the importance of it in their adult lives. Mattingly, who holds a degree in fine arts from Denison University, gave some insight as to how education in the arts has sculpted her adult life for the better.

“Our purpose is to engage young children in orchestra music and in the world of the arts and promote them being passionate about the arts as audience members or as musicians themselves,” Mattingly said. “We get a lot of people telling us that their kids started playing instruments after attending our events.”

Director Tom Jensen is aware of this and does his best to help the children formulate memories with his bold style of conducting.

“It’s easy for me because I can relate to these kids,” he said. “What I try to do is seed as many melodies in their minds as I can in 45 minutes.”

Jensen has an extensive background in music with a degree in Music and Conducting from Hamline University in St. Paul, Minn. He understands that music is a universal language that can serve as a
point of mental stimulation.

“When I was three years old, I was watching cartoons on a Saturday morning, and I heard a piece from Felix Mendelssohn,” Jensen said. “I didn’t even know what an orchestra was or who he was at the time. I heard it again 15 years later and thought, wow this reminds me of when I was three.”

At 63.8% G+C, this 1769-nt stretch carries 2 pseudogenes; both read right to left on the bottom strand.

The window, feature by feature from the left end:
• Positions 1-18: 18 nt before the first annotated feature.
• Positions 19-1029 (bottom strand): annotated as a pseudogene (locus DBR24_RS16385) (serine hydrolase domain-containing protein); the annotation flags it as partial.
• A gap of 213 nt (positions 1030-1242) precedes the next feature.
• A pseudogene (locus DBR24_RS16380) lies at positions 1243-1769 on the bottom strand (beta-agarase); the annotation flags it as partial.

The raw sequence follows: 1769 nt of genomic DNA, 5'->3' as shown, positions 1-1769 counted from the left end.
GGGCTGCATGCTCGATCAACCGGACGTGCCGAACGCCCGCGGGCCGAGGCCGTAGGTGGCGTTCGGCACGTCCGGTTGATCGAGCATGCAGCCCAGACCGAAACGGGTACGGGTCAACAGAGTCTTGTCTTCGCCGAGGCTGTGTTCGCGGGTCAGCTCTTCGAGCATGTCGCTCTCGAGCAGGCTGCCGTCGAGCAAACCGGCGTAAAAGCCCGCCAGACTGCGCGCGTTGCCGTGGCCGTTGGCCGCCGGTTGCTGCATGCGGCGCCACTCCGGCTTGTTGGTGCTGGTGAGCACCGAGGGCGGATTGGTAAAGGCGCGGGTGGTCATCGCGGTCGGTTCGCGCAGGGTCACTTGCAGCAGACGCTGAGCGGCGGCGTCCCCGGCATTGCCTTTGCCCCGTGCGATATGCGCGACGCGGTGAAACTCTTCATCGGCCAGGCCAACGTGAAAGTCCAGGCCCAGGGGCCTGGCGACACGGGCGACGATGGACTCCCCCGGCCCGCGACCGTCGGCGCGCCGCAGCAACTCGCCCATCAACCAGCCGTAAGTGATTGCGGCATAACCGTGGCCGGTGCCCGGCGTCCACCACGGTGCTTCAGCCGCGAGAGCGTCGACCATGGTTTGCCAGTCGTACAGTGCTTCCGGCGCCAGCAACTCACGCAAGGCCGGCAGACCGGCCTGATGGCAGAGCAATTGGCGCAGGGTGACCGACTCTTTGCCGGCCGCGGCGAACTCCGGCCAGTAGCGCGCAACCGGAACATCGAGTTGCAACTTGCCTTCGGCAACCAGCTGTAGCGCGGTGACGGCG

The children take well to the music director and his courageous style of conducting but there is one specific instrument that notably receives more attention than any other in the 30-piece set.

The children as a whole are absolutely enthralled by the percussion section of the orchestra. Percussionist Peter Cooper is a living example of how nurturing interest at an early age can create a lifelong relationship with music. Alongside his involvement with Inside the Orchestra, Cooper has served as a timpanist and percussionist with two different orchestras here in Colorado and is an instructor at
MSU Denver. Since he was eight, music has been in his life and has yet to subside.

“I always enjoyed music. As I played more, I became more passionate about it,” Cooper said.

The Inside the Orchestra staff serve as direct examples of what early exposure to the arts, specifically music, can do for a human being’s state of mind as they grow. The Tiny Tots Program is led by people who have benefitted from cognitive learning through music their entire lives. The service that this organization is doing the communities surrounding the metropolitan area is more than just entertainment. It is a positive influence to the children of our locale. We can all expect for the children in the Tiny Tots Program to be very productive, creative and innovative members of our blooming society in years to come.

The Tiny Tots Program might be the movement that will sustain musical leaders in Denver for generations to come.

One Response to "Young minds shaped by the sound of the orchestra"

  1. Maria  April 4, 2017 at 10:44 pm

    Great story! I wish I had known about this when my kids were younger.

    Reply